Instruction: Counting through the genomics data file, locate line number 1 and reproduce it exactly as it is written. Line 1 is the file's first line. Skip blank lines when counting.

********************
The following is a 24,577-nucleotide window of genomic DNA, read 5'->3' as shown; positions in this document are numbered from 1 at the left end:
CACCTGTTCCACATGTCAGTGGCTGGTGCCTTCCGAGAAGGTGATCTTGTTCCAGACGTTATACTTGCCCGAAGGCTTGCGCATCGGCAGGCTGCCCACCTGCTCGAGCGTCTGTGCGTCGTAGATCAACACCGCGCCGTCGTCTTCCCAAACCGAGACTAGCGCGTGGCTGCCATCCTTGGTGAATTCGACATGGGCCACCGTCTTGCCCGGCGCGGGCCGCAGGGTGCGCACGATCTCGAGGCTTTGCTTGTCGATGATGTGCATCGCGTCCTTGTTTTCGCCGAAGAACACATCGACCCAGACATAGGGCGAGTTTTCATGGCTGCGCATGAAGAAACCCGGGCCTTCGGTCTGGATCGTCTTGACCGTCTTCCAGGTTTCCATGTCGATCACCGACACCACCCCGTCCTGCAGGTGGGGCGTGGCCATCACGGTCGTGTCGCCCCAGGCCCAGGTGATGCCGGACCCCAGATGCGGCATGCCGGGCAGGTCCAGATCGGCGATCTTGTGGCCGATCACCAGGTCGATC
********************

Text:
The following is a 24,577-nucleotide window of genomic DNA, read 5'->3' as shown; positions in this document are numbered from 1 at the left end: